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AGOA: The Struggle to Increase Africa's Agricultural Exports


This week in our feature series we’re looking at the African Growth and Opportunity Act (AGOA). It became a US law six years ago, designed to increase trade and lessen the need for aid. The act eliminates tariffs on some products from African countries that move toward opening their economies and creating free markets.

But some research shows that while AGOA has helped the petroleum sector in African countries, it has not made much difference in the agricultural sector. And experts say it is agriculture, not oil and gas, that will help achieve AGOA’s goal of poverty reduction and wealth creation in sub-Saharan Africa.

Daniel Karanja is a senior fellow at a Washington-based NGO, the Partnership to Cut Hunger and Poverty in Africa. In an interview with English to Africa reporter Angel Tabe, he describes what he sees as the inequities of distribution of AGOA’s benefits. “In 2005, oil and gas accounted for 93%. With agricultural products, it was .6%. Where we thought AGOA would be most useful for Africa, that has not happened yet. We are talking about very highly concentrated benefits to a few countries.”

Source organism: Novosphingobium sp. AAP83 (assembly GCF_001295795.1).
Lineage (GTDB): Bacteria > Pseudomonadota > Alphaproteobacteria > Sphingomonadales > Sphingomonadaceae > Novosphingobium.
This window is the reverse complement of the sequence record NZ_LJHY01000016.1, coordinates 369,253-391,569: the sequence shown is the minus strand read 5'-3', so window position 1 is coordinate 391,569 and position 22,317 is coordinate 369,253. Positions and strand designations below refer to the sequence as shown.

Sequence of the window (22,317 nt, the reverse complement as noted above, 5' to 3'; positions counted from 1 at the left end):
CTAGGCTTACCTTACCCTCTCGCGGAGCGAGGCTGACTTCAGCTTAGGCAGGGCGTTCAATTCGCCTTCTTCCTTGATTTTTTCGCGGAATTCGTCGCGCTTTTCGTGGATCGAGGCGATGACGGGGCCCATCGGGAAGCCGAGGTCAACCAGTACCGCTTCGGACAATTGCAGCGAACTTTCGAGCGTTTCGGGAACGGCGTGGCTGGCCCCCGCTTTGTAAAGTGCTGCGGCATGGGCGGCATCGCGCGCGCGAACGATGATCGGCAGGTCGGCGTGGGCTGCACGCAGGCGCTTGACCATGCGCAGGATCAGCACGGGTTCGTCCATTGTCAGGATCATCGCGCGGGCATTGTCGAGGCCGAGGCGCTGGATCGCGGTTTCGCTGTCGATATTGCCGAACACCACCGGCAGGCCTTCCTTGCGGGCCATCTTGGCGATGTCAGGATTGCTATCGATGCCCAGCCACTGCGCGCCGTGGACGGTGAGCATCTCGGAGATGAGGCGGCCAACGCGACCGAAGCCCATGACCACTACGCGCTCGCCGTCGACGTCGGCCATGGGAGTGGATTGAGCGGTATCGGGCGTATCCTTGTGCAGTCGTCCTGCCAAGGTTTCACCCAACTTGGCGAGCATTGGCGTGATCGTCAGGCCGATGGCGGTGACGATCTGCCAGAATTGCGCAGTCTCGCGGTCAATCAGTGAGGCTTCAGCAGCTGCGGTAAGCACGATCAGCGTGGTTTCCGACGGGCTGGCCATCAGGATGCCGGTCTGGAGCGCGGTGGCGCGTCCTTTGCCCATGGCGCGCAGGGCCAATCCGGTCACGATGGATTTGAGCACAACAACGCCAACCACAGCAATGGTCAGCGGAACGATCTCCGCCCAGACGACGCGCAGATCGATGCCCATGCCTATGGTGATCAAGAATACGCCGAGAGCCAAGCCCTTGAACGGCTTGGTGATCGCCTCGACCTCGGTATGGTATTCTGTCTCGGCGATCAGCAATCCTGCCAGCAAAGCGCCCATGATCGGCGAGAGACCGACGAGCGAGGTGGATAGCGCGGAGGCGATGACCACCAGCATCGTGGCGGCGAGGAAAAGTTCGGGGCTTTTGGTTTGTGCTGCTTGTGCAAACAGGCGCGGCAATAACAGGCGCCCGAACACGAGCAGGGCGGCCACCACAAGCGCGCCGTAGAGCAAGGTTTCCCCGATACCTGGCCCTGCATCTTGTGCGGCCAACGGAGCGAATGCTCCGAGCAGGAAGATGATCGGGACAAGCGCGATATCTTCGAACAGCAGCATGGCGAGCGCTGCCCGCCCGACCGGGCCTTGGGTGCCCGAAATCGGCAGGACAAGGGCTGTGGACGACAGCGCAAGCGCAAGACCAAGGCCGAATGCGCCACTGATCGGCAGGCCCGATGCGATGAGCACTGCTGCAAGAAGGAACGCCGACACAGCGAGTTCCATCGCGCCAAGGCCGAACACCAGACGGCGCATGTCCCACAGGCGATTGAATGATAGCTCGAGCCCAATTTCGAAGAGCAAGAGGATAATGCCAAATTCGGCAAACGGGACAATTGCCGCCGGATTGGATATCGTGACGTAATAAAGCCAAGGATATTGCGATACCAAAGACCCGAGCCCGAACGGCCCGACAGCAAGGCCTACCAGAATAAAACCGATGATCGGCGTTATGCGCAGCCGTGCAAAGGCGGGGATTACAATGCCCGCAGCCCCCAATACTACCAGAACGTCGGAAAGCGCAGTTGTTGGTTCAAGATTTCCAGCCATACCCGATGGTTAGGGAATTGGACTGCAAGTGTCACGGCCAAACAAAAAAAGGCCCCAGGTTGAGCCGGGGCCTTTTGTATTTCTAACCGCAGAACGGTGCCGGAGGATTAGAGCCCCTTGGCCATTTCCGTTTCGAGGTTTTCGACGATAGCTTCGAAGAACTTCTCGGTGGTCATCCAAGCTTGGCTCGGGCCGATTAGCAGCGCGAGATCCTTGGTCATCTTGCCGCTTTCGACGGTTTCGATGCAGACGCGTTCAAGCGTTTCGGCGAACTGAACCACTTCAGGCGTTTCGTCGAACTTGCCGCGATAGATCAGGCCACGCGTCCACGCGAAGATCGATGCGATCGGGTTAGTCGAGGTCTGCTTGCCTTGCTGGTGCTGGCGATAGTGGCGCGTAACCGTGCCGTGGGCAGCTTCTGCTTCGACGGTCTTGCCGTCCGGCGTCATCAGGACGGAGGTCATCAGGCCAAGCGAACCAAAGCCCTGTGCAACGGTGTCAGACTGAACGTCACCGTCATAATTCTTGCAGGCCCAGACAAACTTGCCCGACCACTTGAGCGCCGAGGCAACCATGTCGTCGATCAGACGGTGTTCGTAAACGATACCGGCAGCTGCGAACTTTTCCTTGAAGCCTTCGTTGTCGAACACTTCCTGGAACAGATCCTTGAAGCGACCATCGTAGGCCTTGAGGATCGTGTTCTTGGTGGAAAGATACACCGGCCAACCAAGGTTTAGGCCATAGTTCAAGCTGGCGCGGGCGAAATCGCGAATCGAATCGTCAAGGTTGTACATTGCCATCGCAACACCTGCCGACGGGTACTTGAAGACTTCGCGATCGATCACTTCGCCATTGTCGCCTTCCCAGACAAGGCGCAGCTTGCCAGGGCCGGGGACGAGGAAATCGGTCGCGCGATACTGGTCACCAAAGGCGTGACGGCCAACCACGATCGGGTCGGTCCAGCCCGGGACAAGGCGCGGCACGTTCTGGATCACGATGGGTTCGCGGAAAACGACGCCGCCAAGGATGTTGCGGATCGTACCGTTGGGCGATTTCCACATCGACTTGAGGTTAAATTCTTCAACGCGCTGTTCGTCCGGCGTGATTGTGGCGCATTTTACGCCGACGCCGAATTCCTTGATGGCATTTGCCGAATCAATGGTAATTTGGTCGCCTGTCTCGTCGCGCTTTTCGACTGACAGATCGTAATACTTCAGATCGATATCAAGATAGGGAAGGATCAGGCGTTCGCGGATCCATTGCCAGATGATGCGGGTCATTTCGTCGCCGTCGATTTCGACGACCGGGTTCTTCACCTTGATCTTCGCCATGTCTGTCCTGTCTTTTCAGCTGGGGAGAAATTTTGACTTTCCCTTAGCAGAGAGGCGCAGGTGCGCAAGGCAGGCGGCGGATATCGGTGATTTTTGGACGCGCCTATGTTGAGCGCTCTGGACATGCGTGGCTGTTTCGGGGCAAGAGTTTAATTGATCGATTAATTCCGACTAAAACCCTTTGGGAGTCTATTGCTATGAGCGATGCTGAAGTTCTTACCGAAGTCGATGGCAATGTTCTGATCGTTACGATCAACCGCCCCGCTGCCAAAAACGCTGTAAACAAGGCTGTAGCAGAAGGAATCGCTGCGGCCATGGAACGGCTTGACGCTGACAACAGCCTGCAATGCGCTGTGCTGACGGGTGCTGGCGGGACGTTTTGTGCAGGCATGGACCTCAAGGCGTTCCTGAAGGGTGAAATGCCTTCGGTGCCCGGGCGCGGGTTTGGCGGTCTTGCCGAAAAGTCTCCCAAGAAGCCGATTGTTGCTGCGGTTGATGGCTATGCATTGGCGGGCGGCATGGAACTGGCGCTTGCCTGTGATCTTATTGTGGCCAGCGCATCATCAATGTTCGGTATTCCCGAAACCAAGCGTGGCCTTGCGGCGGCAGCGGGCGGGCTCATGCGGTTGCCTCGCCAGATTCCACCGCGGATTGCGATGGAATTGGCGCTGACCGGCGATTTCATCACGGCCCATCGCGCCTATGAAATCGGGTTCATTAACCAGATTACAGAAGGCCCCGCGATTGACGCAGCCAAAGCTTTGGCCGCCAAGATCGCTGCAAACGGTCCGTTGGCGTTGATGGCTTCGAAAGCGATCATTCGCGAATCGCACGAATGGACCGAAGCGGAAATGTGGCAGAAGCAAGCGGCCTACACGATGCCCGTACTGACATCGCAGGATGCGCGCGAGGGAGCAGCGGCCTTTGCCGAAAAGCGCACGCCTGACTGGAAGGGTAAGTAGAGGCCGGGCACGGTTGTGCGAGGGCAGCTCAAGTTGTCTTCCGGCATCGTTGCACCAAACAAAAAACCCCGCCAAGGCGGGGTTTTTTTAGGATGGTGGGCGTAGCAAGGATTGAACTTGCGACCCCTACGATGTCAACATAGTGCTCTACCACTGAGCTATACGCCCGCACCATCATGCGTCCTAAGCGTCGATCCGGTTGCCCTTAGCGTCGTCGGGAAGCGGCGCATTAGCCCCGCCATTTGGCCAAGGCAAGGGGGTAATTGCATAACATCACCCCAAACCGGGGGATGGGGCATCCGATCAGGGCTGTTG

Karanja says obstacles to sub-Saharan Africa being a huge exporter are two-fold. “One is dealing with technology, infrastructure and information about the market. Farmers need to know that in order to invest. Number two, transport linkages. It’s easier to get perishable products to Europe because it is closer, but also there are more flights from Europe to Africa. There is also the need to start processing raw materials so that they can stay longer in the market and transport easier.” Karanja adds that in order for AGOA to be really useful, entrepreneurs need government support to establish business-to-business relationships that will stimulate local and regional markets. “There are examples of small-holder farmers who are already very competitive in international markets. How do you scale that up so that they can produce more, and have more income?”

Karanja says the Comprehensive Agriculture Development program helps Africans identify where investments should be channeled. “So AGOA and Aid for Trade need to focus on how they can help African small-holder farmers become more competitive in the global trade.”

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